Interlocutory appeal mooted by Plaintiff’s non-suit, even though Plaintiff refiled similar suit directly after dismissal
City of Sealy, et al. v. Town Park Center, 01-17-00127-CV (Tex. App. – Houston [1st Dist.], August 24, 2017).
This is an opinion where the court held the appeal is moot, but where the City asserted mootness was not applicable due to a refiling.
Town Park Center sued the City of Sealy in the first lawsuit, but such claims ultimately were dismissed, without prejudice. Town Park then filed a second lawsuit against the City and the City’s mayor, manager, and engineer. While the claims are not in this opinion, the appeal records indicate the claims were for breach of contract, declaratory relief, and injunctive relief regarding an economic development agreement (the same agreement in the first lawsuit). The City defendants filed a plea to the jurisdiction. The trial court granted the plea as to the City, but denied as to the officials. The mayor and city manager filed an interlocutory appeal staying all lower court proceedings, but Town Park requested it be lifted in order to non-suit. After a non-suit, without prejudice, was filed, Town Park filed a third lawsuit against the City, mayor, city manager, and finance director regarding the same agreement. Town Park then filed a motion in this appeal to declare the appeal moot. The City defendants opposed the dismissal arguing the claims were not moot given the live controversy upon which Town Park filed its third suit.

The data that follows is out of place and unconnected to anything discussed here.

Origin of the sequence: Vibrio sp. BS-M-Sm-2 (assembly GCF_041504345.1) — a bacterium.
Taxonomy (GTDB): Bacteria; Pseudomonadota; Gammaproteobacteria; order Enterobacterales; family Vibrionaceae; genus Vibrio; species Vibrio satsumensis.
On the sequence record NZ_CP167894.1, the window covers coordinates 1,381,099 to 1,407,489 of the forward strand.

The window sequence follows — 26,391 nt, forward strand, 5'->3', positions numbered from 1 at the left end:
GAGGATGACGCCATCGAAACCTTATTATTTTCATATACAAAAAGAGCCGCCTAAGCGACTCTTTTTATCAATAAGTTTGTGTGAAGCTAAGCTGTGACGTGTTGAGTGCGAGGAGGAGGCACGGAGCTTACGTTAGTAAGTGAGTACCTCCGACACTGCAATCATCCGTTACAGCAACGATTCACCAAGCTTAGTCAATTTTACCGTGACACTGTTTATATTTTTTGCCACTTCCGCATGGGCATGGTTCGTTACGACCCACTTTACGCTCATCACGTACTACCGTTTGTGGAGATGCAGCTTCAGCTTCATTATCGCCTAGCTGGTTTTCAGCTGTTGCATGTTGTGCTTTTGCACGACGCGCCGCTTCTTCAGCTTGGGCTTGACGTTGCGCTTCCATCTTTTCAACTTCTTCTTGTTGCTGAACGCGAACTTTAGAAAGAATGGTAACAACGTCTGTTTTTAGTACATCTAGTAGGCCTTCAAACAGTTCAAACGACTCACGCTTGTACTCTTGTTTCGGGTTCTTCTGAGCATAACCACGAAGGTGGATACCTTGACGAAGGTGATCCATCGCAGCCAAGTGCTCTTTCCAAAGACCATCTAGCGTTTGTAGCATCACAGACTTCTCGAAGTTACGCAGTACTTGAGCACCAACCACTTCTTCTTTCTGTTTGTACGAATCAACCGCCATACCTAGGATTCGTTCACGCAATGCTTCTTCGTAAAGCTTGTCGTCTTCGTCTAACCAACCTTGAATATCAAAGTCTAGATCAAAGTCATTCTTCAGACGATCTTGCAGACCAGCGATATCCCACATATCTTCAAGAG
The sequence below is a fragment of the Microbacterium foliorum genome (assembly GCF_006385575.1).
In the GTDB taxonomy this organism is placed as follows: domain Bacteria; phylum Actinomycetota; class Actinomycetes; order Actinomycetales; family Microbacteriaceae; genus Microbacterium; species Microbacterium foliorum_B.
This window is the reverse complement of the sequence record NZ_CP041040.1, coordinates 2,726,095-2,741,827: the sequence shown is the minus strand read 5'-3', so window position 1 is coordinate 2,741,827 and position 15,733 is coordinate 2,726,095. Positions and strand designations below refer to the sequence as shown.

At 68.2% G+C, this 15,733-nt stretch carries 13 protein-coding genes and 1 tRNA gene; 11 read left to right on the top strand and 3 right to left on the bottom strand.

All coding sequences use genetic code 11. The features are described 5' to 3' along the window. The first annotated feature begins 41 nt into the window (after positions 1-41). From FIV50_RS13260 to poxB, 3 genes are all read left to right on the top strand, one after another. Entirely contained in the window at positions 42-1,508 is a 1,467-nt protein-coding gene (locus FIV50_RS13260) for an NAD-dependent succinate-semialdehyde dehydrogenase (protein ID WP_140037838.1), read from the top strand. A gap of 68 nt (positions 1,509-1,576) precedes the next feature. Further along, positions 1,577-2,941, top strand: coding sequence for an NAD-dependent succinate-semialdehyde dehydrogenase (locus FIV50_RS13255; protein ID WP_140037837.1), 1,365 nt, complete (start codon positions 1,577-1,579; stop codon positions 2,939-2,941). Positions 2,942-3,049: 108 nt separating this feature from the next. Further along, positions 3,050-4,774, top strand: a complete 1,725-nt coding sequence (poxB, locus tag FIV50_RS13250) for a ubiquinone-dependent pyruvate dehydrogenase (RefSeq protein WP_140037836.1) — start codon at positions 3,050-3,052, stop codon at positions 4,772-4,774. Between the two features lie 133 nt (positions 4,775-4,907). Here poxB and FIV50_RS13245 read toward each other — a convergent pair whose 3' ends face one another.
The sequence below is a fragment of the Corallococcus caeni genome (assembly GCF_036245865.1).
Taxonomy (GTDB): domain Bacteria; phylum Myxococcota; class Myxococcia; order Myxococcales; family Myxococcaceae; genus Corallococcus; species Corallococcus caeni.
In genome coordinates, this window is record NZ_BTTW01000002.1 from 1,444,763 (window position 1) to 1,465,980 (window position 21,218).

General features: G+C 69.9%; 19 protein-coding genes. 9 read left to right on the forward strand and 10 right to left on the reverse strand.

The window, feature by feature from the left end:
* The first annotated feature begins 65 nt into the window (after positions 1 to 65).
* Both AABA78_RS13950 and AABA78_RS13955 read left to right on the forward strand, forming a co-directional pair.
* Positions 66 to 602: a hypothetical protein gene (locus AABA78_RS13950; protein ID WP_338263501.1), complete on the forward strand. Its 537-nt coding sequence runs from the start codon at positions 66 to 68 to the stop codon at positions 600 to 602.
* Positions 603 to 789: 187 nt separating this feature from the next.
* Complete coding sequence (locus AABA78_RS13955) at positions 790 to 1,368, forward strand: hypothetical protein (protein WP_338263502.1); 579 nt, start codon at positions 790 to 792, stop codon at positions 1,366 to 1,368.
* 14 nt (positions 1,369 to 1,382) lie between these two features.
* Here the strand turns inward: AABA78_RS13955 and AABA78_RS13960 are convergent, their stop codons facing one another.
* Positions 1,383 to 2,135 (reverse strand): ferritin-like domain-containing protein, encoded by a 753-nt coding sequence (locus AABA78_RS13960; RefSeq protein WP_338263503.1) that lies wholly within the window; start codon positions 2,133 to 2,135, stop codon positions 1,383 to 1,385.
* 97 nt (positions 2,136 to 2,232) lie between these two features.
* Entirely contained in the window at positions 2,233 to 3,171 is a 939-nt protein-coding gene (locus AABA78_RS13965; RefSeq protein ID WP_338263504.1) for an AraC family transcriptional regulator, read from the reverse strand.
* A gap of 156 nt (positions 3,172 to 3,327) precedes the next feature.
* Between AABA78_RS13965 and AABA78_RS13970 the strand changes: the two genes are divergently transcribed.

The City asserted the order granting the plea as to the City in the second lawsuit, which Town Park did not appeal, precludes joining the City in the third lawsuit. However, Town Park was not required to appeal the interlocutory order dismissing the City in the second lawsuit (the current appeal) since it had the option to wait until a final judgment was entered. Utilizing this process does not extend the appellant court’s jurisdiction to hear a moot claim. Plaintiffs have a general right to nonsuit their claims even if interlocutory appeals are pending. As a result, the interlocutory appeal in the second lawsuit has become moot and is dismissed. [Comment: the court noted in footnote #2, that the final judgment for the second lawsuit may become final due to the non-suit and such is a dismissal with prejudice for claims dismissed prior to the non-suit. However, that argument was not before them and is properly raised in the third lawsuit as to the City.]
If you would like to read this opinion click here. Panel includes Justice Higley, Justice Bland and Justice Brown. Per curiam. The attorneys listed for the City are Pannal Alan Sanders and William S. Helfand. The attorneys listed for Town Park Center are Andy Taylor and Gregg Alan Clements,